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So, I'm scheduled for an interview with a company that aligns well with my field. Today I received notification that I was getting a raise, as well as a Christmas bonus. Knowing that I am actively searching for a new job (and have a chance at one) I feel guilty accepting this money.

I certainly can't reject it outright, because letting my boss know I'm leaving prematurely is just a terrible idea. I have however been toying around with just sitting on it, and upon giving my resignation returning it, stating that since I was planning on leaving, I wouldn't feel right accepting it.

Doing the above would ease my conscience about the state I'm leaving my employer in (Feel free to weigh in on that question too!), but is it the professional thing to do? Given that I received the bonus without my boss knowing I was leaving, it obviously wasn't an incentive to stay or anything, so it's not really an intended leverage point (which I would have to decline), but at the same time, it feels like by taking it and leaving I'm biting the hand that feeds me. Is there any professional way to deal with this situation?

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Is there any professional way to deal with this situation?

You don't have a new job yet - you just hope to get one eventually. You are only scheduled for an interview.

It's all fine to be optimistic, but the reality is:

  • You haven't even had the interview yet
  • You don't know if you will actually like this company
  • You don't know if they will actually like you
  • You certainly don't have an offer yet
  • You don't know if you will accept whatever they offer
  • You don't know if they would pay you what you are seeking
  • You really have no idea how long it will be before you leave your current company

Given all that, the logical thing to do is to be quiet and take the raise and bonus. Clearly, you have earned it.

If you do end up giving your notice to your current company soon, and for some unlikely reason they ask why you didn't mention that you were looking, just indicate that you didn't know when or if you'd land your next job. That's precisely the truth.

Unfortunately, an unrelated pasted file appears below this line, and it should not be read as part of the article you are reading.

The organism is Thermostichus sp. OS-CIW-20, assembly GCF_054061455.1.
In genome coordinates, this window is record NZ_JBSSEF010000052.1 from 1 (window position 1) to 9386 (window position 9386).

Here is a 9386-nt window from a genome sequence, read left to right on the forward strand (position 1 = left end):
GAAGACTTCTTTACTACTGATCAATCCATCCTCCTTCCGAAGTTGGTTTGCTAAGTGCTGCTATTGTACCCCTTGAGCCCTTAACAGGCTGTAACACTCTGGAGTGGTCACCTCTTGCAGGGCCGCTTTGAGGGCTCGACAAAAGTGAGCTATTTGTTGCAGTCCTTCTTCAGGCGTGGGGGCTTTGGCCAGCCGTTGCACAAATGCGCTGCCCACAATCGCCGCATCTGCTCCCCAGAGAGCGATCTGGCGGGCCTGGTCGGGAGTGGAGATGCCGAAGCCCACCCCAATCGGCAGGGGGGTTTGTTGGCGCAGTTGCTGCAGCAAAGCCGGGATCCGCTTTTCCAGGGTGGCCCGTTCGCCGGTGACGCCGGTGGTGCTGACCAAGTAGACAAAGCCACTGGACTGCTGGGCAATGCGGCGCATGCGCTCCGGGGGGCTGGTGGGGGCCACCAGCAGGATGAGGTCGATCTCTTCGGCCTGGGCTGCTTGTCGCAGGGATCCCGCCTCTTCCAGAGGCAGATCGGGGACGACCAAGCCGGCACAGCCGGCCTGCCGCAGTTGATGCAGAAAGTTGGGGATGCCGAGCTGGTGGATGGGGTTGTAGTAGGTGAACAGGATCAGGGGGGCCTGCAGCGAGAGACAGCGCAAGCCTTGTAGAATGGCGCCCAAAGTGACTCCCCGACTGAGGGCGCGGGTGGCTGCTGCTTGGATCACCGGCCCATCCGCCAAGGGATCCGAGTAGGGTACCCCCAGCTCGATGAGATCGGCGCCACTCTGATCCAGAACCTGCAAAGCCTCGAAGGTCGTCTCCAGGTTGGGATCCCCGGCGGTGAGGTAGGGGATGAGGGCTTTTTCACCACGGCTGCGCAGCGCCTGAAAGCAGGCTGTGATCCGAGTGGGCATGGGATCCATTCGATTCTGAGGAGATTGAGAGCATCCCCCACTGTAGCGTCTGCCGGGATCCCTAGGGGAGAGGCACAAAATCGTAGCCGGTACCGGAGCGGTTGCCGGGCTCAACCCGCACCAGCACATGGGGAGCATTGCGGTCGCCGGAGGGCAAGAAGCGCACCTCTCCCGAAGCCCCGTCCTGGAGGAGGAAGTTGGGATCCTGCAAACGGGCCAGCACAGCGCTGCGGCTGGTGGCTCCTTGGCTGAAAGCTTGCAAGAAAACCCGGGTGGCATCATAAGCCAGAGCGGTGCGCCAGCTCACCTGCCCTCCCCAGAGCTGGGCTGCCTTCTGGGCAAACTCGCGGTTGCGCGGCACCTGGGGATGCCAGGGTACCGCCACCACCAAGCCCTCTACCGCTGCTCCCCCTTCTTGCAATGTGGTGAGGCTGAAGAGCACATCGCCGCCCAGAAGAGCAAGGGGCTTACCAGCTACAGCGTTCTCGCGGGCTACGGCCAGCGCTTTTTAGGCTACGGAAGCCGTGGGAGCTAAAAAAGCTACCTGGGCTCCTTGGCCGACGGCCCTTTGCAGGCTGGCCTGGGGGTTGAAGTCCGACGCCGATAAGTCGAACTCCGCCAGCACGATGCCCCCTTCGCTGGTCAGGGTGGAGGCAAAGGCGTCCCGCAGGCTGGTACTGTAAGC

I think you are unnecessarily concerned about this.

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    I feel that this deserves the upvotes instead of the one-liner accepted answer. – Kevin Dec 15 '14 at 14:23
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    Actually, I agree; it's a more nuanced answer and the caveats are entirely appropriate. My answer benefitted from being early... but there is some value in immediacy, though SE prefers deeper ones for archival value. – keshlam Dec 30 '14 at 14:20
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Bonuses are generally a reward for the work you've done in the past. If you've earned it, I think you've earned it.

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    Absolutely! You get bonuses for work performed, not anticipated future work. – Nick2253 Dec 12 '14 at 23:35
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    From the point of view of the employee bonuses ARE a reward for good work done. Employers, however, do see them as a retention mechanism, and will refrain from giving them out if they happen to find out the employee is leaving. The OP is absolutely in the right to take the bonus, however. – teego1967 Dec 30 '14 at 13:51
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It can be many weeks or even months between the interview and start date. To decide to turn down a bonus without a job offer doesn't make a lot of sense.

The bonus is a reward for a job well done. The raise is also to reward you for the quality of your work. Unless they put a requirement on the bonus that obligates you to stay you can't worry about it.

You should expect that if you announce you are leaving before the bonus is awarded they probably won't give you the bonus.

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